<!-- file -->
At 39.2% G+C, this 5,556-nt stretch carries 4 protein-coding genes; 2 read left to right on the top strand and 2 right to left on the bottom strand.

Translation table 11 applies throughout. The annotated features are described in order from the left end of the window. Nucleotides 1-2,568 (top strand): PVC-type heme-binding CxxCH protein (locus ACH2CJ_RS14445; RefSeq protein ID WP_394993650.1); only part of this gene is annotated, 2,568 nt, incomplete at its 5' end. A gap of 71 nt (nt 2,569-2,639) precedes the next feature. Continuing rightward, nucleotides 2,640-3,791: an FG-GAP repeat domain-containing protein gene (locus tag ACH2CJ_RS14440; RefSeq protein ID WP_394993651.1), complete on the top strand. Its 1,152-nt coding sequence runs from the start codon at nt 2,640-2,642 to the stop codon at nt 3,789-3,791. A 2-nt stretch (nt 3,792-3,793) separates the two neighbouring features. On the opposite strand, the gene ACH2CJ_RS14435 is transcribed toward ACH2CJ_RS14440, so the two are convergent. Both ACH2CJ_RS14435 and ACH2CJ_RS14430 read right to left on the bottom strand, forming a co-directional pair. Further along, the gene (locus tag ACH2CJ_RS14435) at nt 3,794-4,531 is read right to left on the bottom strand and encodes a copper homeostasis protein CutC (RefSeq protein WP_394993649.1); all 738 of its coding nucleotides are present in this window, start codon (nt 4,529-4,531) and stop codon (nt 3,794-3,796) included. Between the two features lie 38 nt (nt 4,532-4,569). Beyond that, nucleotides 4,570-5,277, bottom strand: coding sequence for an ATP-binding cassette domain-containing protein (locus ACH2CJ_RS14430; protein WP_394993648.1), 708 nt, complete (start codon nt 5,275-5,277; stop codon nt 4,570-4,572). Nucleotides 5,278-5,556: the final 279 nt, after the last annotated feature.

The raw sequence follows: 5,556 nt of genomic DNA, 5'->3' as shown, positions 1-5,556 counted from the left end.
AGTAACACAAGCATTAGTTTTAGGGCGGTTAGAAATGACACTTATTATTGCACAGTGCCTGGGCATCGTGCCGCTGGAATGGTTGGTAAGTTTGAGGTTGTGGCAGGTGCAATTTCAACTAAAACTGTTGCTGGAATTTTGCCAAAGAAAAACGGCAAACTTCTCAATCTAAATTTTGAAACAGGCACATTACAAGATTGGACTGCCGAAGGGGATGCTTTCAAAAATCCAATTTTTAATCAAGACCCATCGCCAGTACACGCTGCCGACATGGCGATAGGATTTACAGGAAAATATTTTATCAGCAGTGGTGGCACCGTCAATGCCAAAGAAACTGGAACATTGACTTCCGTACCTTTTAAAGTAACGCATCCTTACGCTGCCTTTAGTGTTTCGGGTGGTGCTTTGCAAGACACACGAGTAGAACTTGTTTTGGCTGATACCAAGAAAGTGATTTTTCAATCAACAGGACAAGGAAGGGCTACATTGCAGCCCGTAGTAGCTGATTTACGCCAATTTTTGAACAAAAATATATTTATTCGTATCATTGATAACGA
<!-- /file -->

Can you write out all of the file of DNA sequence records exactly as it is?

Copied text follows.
At 39.2% G+C, this 5,556-nt stretch carries 4 protein-coding genes; 2 read left to right on the top strand and 2 right to left on the bottom strand.

Translation table 11 applies throughout. The annotated features are described in order from the left end of the window. Nucleotides 1-2,568 (top strand): PVC-type heme-binding CxxCH protein (locus ACH2CJ_RS14445; RefSeq protein ID WP_394993650.1); only part of this gene is annotated, 2,568 nt, incomplete at its 5' end. A gap of 71 nt (nt 2,569-2,639) precedes the next feature. Continuing rightward, nucleotides 2,640-3,791: an FG-GAP repeat domain-containing protein gene (locus tag ACH2CJ_RS14440; RefSeq protein ID WP_394993651.1), complete on the top strand. Its 1,152-nt coding sequence runs from the start codon at nt 2,640-2,642 to the stop codon at nt 3,789-3,791. A 2-nt stretch (nt 3,792-3,793) separates the two neighbouring features. On the opposite strand, the gene ACH2CJ_RS14435 is transcribed toward ACH2CJ_RS14440, so the two are convergent. Both ACH2CJ_RS14435 and ACH2CJ_RS14430 read right to left on the bottom strand, forming a co-directional pair. Further along, the gene (locus tag ACH2CJ_RS14435) at nt 3,794-4,531 is read right to left on the bottom strand and encodes a copper homeostasis protein CutC (RefSeq protein WP_394993649.1); all 738 of its coding nucleotides are present in this window, start codon (nt 4,529-4,531) and stop codon (nt 3,794-3,796) included. Between the two features lie 38 nt (nt 4,532-4,569). Beyond that, nucleotides 4,570-5,277, bottom strand: coding sequence for an ATP-binding cassette domain-containing protein (locus ACH2CJ_RS14430; protein WP_394993648.1), 708 nt, complete (start codon nt 5,275-5,277; stop codon nt 4,570-4,572). Nucleotides 5,278-5,556: the final 279 nt, after the last annotated feature.

The raw sequence follows: 5,556 nt of genomic DNA, 5'->3' as shown, positions 1-5,556 counted from the left end.
AGTAACACAAGCATTAGTTTTAGGGCGGTTAGAAATGACACTTATTATTGCACAGTGCCTGGGCATCGTGCCGCTGGAATGGTTGGTAAGTTTGAGGTTGTGGCAGGTGCAATTTCAACTAAAACTGTTGCTGGAATTTTGCCAAAGAAAAACGGCAAACTTCTCAATCTAAATTTTGAAACAGGCACATTACAAGATTGGACTGCCGAAGGGGATGCTTTCAAAAATCCAATTTTTAATCAAGACCCATCGCCAGTACACGCTGCCGACATGGCGATAGGATTTACAGGAAAATATTTTATCAGCAGTGGTGGCACCGTCAATGCCAAAGAAACTGGAACATTGACTTCCGTACCTTTTAAAGTAACGCATCCTTACGCTGCCTTTAGTGTTTCGGGTGGTGCTTTGCAAGACACACGAGTAGAACTTGTTTTGGCTGATACCAAGAAAGTGATTTTTCAATCAACAGGACAAGGAAGGGCTACATTGCAGCCCGTAGTAGCTGATTTACGCCAATTTTTGAACAAAAATATATTTATTCGTATCATTGATAACGA